Michelle Pfeiffer

In our August 1988 cover story, five years removed from her breakout performance in Scarface, and even as she acknowledged that she had “just made it to the A list,” Michelle Pfeiffer’s performances were still being given second billing to her “unforgettable” face, as our story described it. To be fair, hers is a thousand-ships sort of face. But now, nearly 30 years later, as she returns to full force in Hollywood, and returns to our cover, as beautiful as ever, can we finally acknowledge that she is both, the most beautiful and the most incredible actress—a three-time Oscar nominee who also happens to have once been crowned Miss Orange County?

We’ll have a few chances. In Barry Levinson’s HBO film The Wizard of Lies next month, Pfeiffer turns in a quietly effective performance as Ruth Madoff weathering the implosion of her life and family following the revelation of the crimes committed by her husband, Bernie (Robert De Niro). In the fall, she will appear with Jennifer Lawrence and Javier Bardem in Darren Aronofsky‘s mysterious Mother! And then, later this year, Pfeiffer will join Johnny Depp, Penelope Cruz, and Daisy Ridley for Kenneth Branagh‘s adaptation of Agatha Christie’s great Murder on the Orient Express.

It is a splashy and very welcome return to form after something of a self-imposed hiatus for Pfeiffer. As she tells Aronofsky, it was just time. 

MICHELLE PFEIFFER: Did anybody forewarn you that I’m maybe, like, the worst interviewee that ever was? 

DARREN ARONOFSKY: That’s an exciting way to start.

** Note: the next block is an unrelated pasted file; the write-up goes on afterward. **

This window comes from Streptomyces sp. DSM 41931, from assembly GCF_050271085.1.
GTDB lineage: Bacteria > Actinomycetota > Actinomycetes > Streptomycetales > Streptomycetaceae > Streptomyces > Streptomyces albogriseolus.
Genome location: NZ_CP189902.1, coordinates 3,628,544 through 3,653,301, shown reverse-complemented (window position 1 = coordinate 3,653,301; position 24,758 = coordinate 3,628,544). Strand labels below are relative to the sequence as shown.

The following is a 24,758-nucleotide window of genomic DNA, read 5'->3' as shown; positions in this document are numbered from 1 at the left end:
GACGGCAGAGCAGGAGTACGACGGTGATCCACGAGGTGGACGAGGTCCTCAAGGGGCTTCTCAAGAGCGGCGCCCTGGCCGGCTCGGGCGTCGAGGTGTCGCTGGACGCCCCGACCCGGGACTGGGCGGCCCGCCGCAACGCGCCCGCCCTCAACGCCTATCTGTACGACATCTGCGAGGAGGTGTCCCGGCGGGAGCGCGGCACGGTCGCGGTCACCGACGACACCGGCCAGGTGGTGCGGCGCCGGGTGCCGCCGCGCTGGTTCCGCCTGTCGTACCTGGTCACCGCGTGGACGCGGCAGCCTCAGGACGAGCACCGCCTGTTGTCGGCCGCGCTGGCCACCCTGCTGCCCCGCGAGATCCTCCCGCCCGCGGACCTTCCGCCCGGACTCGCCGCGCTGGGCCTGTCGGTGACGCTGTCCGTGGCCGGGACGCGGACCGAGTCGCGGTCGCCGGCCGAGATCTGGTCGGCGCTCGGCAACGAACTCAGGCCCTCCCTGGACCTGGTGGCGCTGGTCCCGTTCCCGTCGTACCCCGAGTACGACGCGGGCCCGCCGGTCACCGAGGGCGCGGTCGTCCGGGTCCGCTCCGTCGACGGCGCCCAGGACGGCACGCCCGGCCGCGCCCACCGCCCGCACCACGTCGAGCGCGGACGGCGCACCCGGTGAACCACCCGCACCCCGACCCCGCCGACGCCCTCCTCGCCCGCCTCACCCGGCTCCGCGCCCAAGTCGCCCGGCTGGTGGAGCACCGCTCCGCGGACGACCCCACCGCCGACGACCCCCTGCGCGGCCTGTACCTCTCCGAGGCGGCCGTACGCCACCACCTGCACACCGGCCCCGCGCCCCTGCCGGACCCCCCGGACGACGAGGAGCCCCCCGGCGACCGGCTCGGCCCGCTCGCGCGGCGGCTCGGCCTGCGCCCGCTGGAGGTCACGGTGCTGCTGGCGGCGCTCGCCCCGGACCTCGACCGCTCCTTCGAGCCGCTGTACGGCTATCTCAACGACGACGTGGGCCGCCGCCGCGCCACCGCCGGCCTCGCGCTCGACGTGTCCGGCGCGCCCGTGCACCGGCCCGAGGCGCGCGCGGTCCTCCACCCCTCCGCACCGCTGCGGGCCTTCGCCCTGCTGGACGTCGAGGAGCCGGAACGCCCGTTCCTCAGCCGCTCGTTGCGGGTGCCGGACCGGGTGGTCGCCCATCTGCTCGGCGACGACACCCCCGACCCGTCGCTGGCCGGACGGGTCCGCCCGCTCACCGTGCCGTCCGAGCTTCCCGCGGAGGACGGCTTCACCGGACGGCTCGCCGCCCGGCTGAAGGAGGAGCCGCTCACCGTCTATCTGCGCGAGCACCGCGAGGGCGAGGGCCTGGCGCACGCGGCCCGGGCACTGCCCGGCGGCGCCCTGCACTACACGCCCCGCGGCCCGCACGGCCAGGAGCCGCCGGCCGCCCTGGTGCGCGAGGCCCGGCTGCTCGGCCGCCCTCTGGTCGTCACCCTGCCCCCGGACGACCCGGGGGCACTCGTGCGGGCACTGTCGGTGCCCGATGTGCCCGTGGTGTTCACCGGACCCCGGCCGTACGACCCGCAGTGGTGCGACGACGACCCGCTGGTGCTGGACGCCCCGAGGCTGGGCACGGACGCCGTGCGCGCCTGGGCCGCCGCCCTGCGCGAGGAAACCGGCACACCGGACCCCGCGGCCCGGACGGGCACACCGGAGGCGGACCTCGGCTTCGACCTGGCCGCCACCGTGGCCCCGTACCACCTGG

PFEIFFER: I thought it was very clever to have you because I usually don’t feel any responsibility to give up anything. I sort of bide my time until the interview is over, and I can be pretty withholding. But now, because I like you, I have to make an effort. 

ARONOFSKY: Well, thank you. Now I can finally reveal all of your true secrets. It’s interesting—because we just worked together and got to know each other well—there are so many things I know about you. But sometimes I’m going to ask stupid things because people want to hear your story. I don’t know if I ever got into it with you, but how did you even know what an actor was?

PFEIFFER: That’s interesting. I’m from Orange County, Southern California, and couldn’t have been more removed from the entertainment business. In fact, I didn’t really even go to the movies much. My mother didn’t drive. My father couldn’t be bothered. So, I didn’t really go anywhere. But what I did do is I would stay up really late watching old movies on television. I can’t even tell you what they were because I was so young. But I remember watching what they were doing and saying to myself, “I can do that.”